I had a conversation with a pastor recently who shared that in his family of origin, “failure was not an option.” And so, he was a careful planner who sought to get “all the data” he could before making a decision. I was reminded of Ecclesiastes 12:12

Be warned, my son, of anything in addition to them. Of making many books there is no end, and much study wearies the body.

As a result, it regularly takes an inordinate amount of time for him to reach a decision, and when he does, he implements it with trepidation.

A pastor who is risk averse and has a fear of failure is going to have serious problems trying to grow a church … in fact, it’s nearly impossible.

A pro football team plays 16 games each year. It is possible, though not likely, that any ONE team could have a perfect season and not lose once. The coaches tend to approach every single game as a do-or-die effort.

A pro baseball team plays 162 games each year. It is NOT possible for any team to have a perfect season. And so, no one even tries. With few exceptions, no single game is a do-or-die effort. Instead, they manage their wins and losses strategically.

The church is in it for the long haul … perfection isn’t an option. Ever. Never Ever. It’s going to lose over and over and over again.

Someone who’s afraid to fail takes no risks. A leader who takes no risks isn’t a leader … at best s/he’s a manager. And managers do a fine job at maintaining the status quo, but they never advance an organization. That takes leadership. Leadership that’s willing to fail.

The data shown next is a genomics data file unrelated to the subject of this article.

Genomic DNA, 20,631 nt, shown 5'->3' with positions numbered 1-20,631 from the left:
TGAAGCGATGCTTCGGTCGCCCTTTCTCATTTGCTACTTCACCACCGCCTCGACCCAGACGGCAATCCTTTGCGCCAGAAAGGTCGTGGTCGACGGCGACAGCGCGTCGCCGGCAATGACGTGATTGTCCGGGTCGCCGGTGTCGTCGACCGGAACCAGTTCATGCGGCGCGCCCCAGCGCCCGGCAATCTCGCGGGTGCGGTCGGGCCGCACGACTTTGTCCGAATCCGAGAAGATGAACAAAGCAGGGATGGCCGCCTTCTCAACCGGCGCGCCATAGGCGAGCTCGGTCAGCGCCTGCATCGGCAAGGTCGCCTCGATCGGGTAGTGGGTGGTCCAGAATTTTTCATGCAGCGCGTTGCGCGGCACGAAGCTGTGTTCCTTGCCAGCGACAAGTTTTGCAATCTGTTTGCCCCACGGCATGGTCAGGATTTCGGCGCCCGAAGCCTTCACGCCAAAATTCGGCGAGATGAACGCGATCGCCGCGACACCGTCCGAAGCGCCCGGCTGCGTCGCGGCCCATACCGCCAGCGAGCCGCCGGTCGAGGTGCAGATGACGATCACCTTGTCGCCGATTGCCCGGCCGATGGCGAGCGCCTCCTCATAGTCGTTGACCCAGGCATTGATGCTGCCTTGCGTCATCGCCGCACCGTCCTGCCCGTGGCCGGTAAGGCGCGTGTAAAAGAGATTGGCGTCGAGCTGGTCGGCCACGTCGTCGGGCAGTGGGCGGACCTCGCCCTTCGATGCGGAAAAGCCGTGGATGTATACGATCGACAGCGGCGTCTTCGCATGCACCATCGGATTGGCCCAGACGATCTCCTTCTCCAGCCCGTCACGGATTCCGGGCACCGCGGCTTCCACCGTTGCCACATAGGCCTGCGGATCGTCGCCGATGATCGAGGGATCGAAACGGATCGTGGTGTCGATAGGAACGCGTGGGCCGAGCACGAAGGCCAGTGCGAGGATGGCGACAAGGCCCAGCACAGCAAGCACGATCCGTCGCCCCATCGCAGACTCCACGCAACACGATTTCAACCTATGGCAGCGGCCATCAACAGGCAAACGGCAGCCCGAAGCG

Sure, there’s a difference between reckless leadership and thoughtful leadership, but if you’re planning on never failing, decide now that you’re going to manage rather than lead and then find a church that has no interest in growing. Because if you’re risk-averse, you will not be able to grow a church.

We live in a culture where very little the church has done over the past sixty-plus years has guaranteed growth.1 If someone had the magic pill or the secret sauce for growing churches, everyone would be doing it. Notice that they aren’t. The vast majority of North American churches are in decline. That means church leaders are going to have to take risks and try things that may not work … probably won’t work. They’re going to fail. Regularly. Often. In fact, most will never fully succeed.

So why even try? Because there’s one guarantee … if a leader won’t take a risk, they¬†will never succeed in breaking the status quo.

Failure isn’t an option: it’s a certainty on the road to success.

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1 Of course, there is ONE thing that guarantees that churches will grow: disciple making. The problem is, most churches and church leaders will do anything to grow a church so long as it doesn’t mean becoming a 1 Corinthian 9:22 church: “I will become all things to all people that by all possible ways I might save some.”

But most churches are looking for the program, the ministry, the ad-campaign … the “secret sauce” that will drive their attendance through the roof, exponentially increase their baptism rate, and generate the finances to fund all sorts of ministry … all without making any changes to the way they do church.
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